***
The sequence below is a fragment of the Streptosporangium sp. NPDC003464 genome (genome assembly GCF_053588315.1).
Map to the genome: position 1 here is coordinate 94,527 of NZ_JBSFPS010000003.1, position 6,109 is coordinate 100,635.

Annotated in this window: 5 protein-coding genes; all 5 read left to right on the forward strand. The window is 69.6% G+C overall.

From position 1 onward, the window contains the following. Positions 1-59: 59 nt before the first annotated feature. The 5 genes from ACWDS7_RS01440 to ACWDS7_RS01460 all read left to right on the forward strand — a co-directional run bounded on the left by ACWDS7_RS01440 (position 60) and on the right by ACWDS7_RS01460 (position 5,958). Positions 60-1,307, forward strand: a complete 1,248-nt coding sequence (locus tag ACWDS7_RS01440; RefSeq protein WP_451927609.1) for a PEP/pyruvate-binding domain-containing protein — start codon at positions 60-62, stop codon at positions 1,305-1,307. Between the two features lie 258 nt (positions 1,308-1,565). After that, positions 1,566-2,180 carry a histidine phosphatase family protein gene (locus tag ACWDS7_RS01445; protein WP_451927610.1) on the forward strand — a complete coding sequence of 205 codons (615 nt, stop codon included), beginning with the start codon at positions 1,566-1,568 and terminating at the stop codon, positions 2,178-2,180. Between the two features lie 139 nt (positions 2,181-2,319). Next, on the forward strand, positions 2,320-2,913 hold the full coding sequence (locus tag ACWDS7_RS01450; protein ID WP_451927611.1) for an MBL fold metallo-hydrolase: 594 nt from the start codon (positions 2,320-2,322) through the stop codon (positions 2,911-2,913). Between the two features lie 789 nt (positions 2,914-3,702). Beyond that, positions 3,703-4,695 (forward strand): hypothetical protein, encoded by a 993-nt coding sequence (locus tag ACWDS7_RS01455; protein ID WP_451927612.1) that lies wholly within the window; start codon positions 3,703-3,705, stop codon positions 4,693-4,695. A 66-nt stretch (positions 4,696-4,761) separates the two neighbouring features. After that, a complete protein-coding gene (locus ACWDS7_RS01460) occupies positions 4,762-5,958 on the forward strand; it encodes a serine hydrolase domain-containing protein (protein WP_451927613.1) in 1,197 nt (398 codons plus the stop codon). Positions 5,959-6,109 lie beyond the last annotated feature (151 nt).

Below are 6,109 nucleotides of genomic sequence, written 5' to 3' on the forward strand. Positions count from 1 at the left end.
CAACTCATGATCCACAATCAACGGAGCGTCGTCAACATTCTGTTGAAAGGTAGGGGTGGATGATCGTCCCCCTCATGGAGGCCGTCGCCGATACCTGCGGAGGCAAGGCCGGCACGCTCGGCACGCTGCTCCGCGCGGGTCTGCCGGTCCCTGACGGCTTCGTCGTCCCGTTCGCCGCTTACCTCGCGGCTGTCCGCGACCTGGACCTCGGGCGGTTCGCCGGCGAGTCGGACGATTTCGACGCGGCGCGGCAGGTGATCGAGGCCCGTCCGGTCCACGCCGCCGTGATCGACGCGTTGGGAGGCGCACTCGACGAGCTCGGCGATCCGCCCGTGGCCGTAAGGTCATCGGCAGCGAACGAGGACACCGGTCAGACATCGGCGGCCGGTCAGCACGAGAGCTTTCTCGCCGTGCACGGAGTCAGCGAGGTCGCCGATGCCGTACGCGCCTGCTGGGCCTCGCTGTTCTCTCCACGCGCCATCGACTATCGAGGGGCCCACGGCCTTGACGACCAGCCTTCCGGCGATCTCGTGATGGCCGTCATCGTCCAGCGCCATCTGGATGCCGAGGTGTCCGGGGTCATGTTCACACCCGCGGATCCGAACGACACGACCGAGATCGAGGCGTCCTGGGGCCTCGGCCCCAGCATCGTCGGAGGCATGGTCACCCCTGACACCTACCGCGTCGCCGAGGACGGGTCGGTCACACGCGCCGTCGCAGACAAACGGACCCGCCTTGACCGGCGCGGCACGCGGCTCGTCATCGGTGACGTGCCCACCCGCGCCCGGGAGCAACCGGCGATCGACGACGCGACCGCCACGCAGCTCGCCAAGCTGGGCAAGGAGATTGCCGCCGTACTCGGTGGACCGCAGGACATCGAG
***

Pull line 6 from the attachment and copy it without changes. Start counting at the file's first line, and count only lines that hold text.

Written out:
CAACTCATGATCCACAATCAACGGAGCGTCGTCAACATTCTGTTGAAAGGTAGGGGTGGATGATCGTCCCCCTCATGGAGGCCGTCGCCGATACCTGCGGAGGCAAGGCCGGCACGCTCGGCACGCTGCTCCGCGCGGGTCTGCCGGTCCCTGACGGCTTCGTCGTCCCGTTCGCCGCTTACCTCGCGGCTGTCCGCGACCTGGACCTCGGGCGGTTCGCCGGCGAGTCGGACGATTTCGACGCGGCGCGGCAGGTGATCGAGGCCCGTCCGGTCCACGCCGCCGTGATCGACGCGTTGGGAGGCGCACTCGACGAGCTCGGCGATCCGCCCGTGGCCGTAAGGTCATCGGCAGCGAACGAGGACACCGGTCAGACATCGGCGGCCGGTCAGCACGAGAGCTTTCTCGCCGTGCACGGAGTCAGCGAGGTCGCCGATGCCGTACGCGCCTGCTGGGCCTCGCTGTTCTCTCCACGCGCCATCGACTATCGAGGGGCCCACGGCCTTGACGACCAGCCTTCCGGCGATCTCGTGATGGCCGTCATCGTCCAGCGCCATCTGGATGCCGAGGTGTCCGGGGTCATGTTCACACCCGCGGATCCGAACGACACGACCGAGATCGAGGCGTCCTGGGGCCTCGGCCCCAGCATCGTCGGAGGCATGGTCACCCCTGACACCTACCGCGTCGCCGAGGACGGGTCGGTCACACGCGCCGTCGCAGACAAACGGACCCGCCTTGACCGGCGCGGCACGCGGCTCGTCATCGGTGACGTGCCCACCCGCGCCCGGGAGCAACCGGCGATCGACGACGCGACCGCCACGCAGCTCGCCAAGCTGGGCAAGGAGATTGCCGCCGTACTCGGTGGACCGCAGGACATCGAG